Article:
Therefore, it is essential that you look into the qualification of that individual to fulfil the requirement, just as is done in hiring academic staff or any other employees, and the school management have to make efforts to take it earnestly enough.
Clinical psychologist Ransirini De Silva shared that according to her knowledge, certain schools within the national school system assign an already existing teacher as the school counsellor, who is not a mental health professional. She called for schools to ensure that those put in charge of the mental health of students receive correct and adequate training to ensure the ability to deliver ethical mental health interventions.
The absence of a governing body
During our exchange with these professionals, we uncovered that the absence of a governing body to regulate the professionals of the said field allows individuals with inadequate knowledge and experience to practise freely.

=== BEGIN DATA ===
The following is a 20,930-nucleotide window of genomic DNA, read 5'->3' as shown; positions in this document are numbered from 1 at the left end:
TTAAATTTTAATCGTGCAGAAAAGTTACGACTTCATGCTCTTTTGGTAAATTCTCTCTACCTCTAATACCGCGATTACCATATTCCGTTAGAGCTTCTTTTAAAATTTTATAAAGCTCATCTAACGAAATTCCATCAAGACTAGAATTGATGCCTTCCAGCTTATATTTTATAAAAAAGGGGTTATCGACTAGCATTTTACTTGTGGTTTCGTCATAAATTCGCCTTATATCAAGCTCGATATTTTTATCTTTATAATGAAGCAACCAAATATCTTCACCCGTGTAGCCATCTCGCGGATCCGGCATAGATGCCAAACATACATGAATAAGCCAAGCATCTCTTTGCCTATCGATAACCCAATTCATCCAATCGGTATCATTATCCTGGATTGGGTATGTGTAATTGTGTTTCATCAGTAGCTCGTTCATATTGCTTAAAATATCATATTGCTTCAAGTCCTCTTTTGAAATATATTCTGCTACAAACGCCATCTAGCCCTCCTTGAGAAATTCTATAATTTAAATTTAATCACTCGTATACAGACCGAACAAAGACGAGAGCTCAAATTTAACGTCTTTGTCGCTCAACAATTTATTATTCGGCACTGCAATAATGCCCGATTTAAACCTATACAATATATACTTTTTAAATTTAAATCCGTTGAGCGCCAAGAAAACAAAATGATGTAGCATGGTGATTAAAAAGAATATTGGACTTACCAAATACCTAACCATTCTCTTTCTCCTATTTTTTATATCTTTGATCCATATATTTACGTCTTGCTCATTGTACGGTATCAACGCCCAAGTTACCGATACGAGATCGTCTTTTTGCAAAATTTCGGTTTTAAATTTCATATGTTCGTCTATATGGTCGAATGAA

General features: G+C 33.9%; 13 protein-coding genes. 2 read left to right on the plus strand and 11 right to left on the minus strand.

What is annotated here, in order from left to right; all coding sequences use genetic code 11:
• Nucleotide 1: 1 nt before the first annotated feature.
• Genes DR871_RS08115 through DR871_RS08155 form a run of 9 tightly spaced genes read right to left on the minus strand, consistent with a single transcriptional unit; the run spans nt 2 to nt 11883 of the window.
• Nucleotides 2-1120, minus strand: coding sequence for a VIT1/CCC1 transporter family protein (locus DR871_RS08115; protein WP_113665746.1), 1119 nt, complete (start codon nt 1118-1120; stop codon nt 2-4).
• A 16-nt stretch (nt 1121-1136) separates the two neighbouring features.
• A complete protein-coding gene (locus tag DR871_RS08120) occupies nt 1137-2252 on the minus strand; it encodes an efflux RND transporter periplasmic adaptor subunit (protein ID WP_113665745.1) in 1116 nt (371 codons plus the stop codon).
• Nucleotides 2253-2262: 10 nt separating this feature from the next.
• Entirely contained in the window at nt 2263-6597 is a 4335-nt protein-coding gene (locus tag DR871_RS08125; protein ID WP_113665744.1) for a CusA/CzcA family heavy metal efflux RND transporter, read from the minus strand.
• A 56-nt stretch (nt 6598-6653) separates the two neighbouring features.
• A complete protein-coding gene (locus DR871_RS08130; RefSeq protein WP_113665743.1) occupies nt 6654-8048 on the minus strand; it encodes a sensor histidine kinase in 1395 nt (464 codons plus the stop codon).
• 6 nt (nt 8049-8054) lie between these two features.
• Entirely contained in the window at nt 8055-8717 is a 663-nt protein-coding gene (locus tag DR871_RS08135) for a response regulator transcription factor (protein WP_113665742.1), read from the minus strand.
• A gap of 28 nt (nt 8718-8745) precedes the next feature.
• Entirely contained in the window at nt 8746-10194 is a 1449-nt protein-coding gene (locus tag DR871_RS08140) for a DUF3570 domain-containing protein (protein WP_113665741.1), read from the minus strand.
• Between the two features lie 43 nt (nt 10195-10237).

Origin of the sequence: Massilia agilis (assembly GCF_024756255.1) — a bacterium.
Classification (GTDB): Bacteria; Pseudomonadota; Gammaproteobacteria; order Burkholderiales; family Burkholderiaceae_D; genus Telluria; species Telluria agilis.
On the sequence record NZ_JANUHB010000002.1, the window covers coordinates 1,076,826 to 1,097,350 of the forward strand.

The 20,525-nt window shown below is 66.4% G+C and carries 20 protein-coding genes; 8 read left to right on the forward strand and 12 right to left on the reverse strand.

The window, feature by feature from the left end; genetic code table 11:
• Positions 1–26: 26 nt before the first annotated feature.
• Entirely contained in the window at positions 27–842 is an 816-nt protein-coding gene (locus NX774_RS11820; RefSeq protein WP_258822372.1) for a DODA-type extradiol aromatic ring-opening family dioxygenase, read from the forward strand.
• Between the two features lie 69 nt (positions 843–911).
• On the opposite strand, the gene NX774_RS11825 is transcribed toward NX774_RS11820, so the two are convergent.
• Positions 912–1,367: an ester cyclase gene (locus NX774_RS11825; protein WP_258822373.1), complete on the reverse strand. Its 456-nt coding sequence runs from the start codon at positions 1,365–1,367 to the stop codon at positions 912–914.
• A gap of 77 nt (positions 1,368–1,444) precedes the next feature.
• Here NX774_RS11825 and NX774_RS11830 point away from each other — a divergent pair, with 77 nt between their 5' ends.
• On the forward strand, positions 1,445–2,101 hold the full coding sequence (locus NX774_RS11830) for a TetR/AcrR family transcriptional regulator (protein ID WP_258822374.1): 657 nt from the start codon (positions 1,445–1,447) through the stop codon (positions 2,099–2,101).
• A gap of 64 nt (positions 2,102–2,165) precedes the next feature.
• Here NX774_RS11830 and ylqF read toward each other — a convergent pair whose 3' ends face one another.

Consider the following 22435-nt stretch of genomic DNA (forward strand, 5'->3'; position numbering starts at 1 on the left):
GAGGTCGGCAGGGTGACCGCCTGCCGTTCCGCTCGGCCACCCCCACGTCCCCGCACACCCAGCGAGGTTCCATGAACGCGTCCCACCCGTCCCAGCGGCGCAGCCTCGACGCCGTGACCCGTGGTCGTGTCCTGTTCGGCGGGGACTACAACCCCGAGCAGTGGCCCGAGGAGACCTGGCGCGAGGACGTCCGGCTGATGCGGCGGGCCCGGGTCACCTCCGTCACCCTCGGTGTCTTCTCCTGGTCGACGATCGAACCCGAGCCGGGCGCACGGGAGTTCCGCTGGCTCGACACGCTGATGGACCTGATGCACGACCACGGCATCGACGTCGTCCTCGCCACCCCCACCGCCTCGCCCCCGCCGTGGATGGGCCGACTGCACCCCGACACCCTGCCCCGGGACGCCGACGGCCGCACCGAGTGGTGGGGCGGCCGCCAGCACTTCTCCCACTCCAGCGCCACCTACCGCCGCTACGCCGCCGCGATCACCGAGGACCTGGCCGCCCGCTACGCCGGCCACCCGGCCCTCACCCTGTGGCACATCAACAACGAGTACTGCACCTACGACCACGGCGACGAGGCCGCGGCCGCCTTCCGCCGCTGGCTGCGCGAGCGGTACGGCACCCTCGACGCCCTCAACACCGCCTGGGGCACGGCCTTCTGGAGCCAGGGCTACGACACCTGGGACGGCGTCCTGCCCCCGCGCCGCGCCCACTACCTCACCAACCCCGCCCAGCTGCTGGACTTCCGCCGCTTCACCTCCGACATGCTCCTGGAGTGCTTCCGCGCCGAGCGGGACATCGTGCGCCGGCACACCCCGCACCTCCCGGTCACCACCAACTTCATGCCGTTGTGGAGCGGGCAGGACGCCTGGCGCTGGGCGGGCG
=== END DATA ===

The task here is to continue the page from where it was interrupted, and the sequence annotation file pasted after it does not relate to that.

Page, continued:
De Silva, as a clinical psychologist herself, shared that although clinical psychologists are registered at the Sri Lanka Medical Council (SLMC), the “Sri Lanka Psychological Association” has not yet been recognised through an act in Parliament as a legal body to regulate registration and practitioning of all others who are practising in the field of psychology, although it is recognised as a professional body. Due to this, there is ambiguity regarding the qualifications and experience of “professionals”. This case proves true to counsellors in a much broader sense.
Mental health in Sri Lanka: Where are we at?
Velauthan, a victim of a traumatic experience, realised that he had not dealt with a lot of underlying issues he had gone through growing up such as bullying, mistreatment from family and cool kids in school, having an alcoholic and abusive father, and more.
“When I started talking about my lived experience on social media, I realised there are so many people going through similar experiences that they never speak about,” he shared.
The experts cumulatively agreed that there needs to be more awareness within the public domain on the importance of mental health and the equal significance of psychological intervention, once conducted responsibly.